McKay: That area had been quiet but in the last eight months it has been heating up because of what's happened around Acapulco, following the killing of [cartel boss Arturo] Beltran Leyva and the splintering of the gang into several different factions that are now fighting for control.

Acapulco had up to ten killings a day there for a while. Ixtapa and Zihuatanejo — ­a three to four hour drive north — have an average of 5-10 people killed in that area each month. Some days you'll get four or five bodies showing up. So there is activity there.

The Mexican tourism industry often points to crime rates in other Central American and Caribbean countries, which have very high murder rates.

McKay: That's fair enough. For example, Mexico City has a murder rate that's lower than many American cities, Chicago or Miami, for example. I live in Mexico City and I've lived in Los Angeles and they both have areas you avoid. There are areas as a tourist you wouldn't go.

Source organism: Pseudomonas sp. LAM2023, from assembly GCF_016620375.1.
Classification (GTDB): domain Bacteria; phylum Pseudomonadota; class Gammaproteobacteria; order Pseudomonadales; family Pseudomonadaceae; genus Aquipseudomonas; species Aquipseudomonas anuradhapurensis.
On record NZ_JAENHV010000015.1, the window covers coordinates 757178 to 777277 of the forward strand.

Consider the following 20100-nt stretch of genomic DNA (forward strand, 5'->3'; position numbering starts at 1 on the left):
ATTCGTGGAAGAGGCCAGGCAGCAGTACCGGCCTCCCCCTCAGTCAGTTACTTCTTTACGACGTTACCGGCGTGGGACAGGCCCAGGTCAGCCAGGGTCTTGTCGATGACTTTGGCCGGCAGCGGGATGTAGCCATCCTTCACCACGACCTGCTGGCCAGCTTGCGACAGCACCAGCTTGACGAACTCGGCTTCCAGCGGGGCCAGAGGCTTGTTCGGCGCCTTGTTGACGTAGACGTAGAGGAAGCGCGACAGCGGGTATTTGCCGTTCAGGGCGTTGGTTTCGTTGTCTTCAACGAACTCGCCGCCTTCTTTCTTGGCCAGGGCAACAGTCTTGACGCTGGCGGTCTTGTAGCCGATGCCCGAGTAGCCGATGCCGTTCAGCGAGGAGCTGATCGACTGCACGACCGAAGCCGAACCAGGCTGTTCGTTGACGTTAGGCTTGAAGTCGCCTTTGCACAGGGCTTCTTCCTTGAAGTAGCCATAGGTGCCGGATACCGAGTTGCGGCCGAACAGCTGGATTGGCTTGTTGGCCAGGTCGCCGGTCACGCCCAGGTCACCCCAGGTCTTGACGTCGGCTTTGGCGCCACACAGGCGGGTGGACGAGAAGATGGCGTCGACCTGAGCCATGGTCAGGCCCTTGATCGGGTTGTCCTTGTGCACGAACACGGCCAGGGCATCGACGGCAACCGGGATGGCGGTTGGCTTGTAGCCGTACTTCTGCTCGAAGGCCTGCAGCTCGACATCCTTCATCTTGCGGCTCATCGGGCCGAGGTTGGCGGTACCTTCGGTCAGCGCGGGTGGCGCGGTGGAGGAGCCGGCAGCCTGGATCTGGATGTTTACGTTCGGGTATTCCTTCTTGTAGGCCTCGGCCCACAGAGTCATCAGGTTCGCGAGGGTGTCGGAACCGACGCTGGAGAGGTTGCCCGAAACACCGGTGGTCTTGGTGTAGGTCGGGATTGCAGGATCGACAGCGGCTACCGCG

Although I did backpack through Mexico in 2001, I wouldn't advise backpacking through Mexico these days. Calderon's initiative of waging this war is creating a culture of violence. Within this new culture, when you have problems, you solve them with a gun or you solve them with killing people.

Where to go in Mexico

Security consultant Walter McKay is often asked about safe locations for tourists in Mexico. Here's a list of some places that are safe, not safe, or somewhere in between.

Safe:

  • Cancun
  • Cozumel
  • Playa del Carmen
  • Merida
  • Campeche
  • Oaxaca
  • Mexico City
  • Los Cabos

Not safe:

  • Acapulco
  • Veracruz
  • Ciudad Juarez
  • Guadalajara
  • Chihuahua
  • Jalisco

(Editor's note: Huatulco was listed when this story was first published, and was removed from the Not Safe list on Jan. 27, 2012.)